Thursday, 7 April 2011

The Importance of Play

Our latest post comes from guest blogger Lynsey Farrell, the director of the American University Abroad: Kenya program and a friend of ICA.

Back when I was a kid growing up in the 80s in Glendale, Arizona, our parents entertained us by enrolling us in various programs offered by the Parks and Recreation department of the city.  We did softball and swimming during the summer and soccer in the fall.  There were summer programs in arts and crafts, and I distinctly remember wearing fluorescent pink, orange, and green scarves for a talent show where we sang and danced along to the latest Whitney Houston hit. All of these activities kept us busy and physically healthy, taught us teamwork, and encouraged us to learn in creative and unique ways.  And all of these activities were subsidized by a city that sought to provide ways for its citizens of all ages to feel like they were a part of the city and to feel connected to each other.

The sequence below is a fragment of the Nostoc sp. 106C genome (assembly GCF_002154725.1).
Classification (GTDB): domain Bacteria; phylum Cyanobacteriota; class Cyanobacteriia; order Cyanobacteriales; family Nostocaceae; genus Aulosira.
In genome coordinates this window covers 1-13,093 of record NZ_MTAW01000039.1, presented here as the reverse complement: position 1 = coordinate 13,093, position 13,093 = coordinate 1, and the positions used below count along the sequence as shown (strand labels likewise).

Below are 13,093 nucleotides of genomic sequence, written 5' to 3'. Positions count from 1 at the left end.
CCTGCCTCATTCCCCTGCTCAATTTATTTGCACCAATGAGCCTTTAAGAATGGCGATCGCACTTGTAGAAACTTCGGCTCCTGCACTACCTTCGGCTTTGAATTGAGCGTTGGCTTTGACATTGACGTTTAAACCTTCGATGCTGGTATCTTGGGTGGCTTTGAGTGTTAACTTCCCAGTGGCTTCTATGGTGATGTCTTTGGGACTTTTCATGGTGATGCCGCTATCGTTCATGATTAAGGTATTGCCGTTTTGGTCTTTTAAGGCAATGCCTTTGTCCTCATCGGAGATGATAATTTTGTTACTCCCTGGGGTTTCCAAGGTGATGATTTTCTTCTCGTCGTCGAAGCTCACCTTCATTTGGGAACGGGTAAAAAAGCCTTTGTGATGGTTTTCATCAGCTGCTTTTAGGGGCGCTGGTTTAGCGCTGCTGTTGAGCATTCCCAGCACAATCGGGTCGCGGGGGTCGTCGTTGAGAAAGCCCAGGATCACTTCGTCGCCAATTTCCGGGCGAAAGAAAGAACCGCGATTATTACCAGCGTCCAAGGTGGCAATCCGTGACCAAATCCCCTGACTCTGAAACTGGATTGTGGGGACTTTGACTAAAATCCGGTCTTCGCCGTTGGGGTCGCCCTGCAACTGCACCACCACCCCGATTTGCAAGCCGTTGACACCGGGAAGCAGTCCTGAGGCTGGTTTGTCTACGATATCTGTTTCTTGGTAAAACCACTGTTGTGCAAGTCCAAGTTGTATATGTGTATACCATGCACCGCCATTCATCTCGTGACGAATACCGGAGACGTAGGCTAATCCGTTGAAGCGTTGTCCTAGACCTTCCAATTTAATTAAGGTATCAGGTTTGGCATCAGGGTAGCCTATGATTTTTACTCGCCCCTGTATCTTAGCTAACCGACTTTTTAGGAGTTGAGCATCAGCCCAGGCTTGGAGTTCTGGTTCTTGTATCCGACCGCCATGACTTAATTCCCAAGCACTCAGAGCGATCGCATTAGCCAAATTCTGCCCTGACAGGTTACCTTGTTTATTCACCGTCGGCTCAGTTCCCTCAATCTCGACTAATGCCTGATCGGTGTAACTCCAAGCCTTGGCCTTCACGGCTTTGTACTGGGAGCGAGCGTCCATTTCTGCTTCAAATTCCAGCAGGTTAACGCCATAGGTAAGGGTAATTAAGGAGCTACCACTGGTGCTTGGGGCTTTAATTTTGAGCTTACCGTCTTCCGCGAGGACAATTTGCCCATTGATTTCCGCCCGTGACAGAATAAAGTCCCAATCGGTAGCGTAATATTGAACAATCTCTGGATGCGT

Of course, most people idealize their childhood, but I know that early engagement in the parks and recreation department is one of the ways to lay a foundation for a decent and engaged citizenry, and this engagement lies outside of cultural or ethnic difference.  Non-profit entities like the YMCA or the Boys and Girls Club have also seen the potential of “play,” and it’s a common occurrence in churches and other non-governmental institutions to keep young people busy in sports and recreation.  Across the US and in the developed world, providing productive activities outside of traditional education has been a proven method to produce well-rounded, active, and engaged young people.